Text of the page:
Ruins of State Armory, Columbia, 1865
Here are two excellent views in which we see the conditions under which the army photographer worked in the field.
The first picture is of Barnard, the Government photographer under Captain O. M. Poe, Chief Engineer of the Military Division of the Mississippi.
Barnard was engaged to take photographs of the new Federal fortifications being constructed under Captain Poe's direction at Atlanta, September-October, 1864. Captain Poe found the old Confederate line of defense of too great extent to be held by such a force as Sherman intended to leave as garrison of the town.
Consequently, he selected a new line of much shorter development which passed through the northern part of the town, making necessary the destruction of many buildings in that quarter.
Barnard is here at work sensitizing his plates in a light-proof tent, making his exposures, and developing immediately within the tent.
His chemicals and general supplies were carried in the wagon showing to the right.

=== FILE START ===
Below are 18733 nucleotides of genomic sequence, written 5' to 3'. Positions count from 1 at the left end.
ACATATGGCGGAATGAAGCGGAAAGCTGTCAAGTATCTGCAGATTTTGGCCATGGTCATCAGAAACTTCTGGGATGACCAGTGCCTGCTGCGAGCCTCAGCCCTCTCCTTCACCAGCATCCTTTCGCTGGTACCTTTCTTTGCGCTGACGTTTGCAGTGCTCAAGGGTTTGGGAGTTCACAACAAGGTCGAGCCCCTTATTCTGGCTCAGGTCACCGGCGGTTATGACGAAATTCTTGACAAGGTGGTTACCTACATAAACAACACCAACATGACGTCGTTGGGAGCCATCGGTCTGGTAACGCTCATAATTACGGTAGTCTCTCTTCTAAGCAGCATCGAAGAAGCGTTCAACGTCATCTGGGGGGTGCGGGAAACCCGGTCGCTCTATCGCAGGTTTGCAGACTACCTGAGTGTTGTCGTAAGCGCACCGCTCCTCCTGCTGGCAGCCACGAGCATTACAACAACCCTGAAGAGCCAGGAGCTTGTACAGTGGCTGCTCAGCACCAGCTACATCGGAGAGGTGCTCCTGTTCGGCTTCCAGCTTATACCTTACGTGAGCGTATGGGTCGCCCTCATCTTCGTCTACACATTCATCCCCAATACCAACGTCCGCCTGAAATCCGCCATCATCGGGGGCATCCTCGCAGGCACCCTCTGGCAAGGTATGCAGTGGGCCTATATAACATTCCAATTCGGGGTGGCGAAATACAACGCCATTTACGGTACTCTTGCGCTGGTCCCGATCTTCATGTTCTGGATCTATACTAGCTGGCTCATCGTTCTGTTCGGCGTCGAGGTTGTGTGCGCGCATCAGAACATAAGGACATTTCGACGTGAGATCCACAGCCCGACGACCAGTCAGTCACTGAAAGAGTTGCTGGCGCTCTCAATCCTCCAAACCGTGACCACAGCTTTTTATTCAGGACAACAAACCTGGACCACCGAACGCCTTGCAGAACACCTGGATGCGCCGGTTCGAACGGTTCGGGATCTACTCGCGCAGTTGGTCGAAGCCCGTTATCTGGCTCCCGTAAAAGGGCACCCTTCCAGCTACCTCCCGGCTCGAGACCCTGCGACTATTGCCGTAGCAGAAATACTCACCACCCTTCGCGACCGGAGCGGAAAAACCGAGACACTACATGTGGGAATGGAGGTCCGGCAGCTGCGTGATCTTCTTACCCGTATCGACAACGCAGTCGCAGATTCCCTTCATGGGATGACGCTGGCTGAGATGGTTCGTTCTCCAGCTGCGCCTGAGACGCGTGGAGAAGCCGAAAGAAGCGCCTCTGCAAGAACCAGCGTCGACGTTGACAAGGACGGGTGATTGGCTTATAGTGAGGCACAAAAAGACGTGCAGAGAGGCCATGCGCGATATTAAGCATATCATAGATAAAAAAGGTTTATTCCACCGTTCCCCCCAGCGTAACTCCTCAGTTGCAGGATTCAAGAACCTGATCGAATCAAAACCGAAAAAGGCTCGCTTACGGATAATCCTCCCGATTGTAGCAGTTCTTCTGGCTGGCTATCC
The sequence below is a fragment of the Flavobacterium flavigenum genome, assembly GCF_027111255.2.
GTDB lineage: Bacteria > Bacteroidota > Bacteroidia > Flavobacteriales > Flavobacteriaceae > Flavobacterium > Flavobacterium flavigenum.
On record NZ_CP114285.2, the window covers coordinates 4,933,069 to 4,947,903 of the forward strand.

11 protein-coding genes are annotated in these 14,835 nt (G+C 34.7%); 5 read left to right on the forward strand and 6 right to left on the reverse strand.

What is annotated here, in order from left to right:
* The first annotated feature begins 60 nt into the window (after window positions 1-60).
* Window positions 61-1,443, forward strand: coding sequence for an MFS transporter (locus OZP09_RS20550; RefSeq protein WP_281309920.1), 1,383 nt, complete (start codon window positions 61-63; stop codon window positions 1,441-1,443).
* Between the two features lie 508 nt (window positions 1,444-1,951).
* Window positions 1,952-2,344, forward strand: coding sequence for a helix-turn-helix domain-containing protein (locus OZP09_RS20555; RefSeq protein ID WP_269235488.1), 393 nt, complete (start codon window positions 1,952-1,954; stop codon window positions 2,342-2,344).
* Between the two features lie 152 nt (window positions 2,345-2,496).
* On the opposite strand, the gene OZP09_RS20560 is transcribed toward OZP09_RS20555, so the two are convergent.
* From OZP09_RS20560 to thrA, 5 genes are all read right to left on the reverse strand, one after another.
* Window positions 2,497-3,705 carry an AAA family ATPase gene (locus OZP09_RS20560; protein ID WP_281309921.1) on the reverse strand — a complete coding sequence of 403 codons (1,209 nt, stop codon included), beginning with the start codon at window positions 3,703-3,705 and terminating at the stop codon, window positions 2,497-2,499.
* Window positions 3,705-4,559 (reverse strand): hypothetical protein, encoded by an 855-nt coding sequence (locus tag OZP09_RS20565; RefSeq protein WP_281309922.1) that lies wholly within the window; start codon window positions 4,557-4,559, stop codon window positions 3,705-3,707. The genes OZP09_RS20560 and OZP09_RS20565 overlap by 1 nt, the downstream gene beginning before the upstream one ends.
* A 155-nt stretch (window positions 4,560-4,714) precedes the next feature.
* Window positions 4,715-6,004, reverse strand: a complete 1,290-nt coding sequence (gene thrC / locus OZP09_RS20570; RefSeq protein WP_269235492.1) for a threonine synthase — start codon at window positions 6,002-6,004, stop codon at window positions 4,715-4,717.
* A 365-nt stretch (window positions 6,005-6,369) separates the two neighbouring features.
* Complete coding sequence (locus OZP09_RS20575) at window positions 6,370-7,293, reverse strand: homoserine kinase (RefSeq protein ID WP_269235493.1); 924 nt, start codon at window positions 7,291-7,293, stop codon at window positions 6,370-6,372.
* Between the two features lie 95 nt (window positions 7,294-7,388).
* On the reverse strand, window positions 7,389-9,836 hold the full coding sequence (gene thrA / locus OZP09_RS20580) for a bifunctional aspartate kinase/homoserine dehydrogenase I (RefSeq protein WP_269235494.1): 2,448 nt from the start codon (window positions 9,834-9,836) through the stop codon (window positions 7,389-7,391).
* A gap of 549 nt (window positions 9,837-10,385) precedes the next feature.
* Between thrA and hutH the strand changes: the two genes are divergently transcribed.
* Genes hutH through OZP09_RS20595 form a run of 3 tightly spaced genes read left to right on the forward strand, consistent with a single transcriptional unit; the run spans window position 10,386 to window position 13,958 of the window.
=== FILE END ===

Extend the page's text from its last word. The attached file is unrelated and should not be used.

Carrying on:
Thus, as the pioneer corps worked on the fortifications, the entire series of photographs showing their progress was made to be forwarded later to Washington by Captain Poe, with his official report.
In the background we see the battle-field where began the engagement of July 22, 1864, known as the battle of Atlanta, in which General McPherson lost his life.
Thus Brady and all the war photographers worked right up to the trenches, lugging their cumbersome tents and apparatus, often running out of supplies or carrying hundreds of glass plates over rough roads or exposed to possible shells.
To the many chances of failure was added that of being at any time picked off by some sharpshooter.
In the smaller picture appears a duplicate of Brady's “What-is-it,” being the dark-room buggy of Photographer Wearn.
In the back-ground are the ruins of the State Armory at Columbia, South Carolina.
This was burned as Sherman's troops passed through the city on their famous march through the Carolinas, February, 1865.
The photographer, bringing up the rear, has preserved the result of Sherman's work, which is typical of that done by him all along the line of march to render useless to the Confederate armies in the field, the military resources of the South. |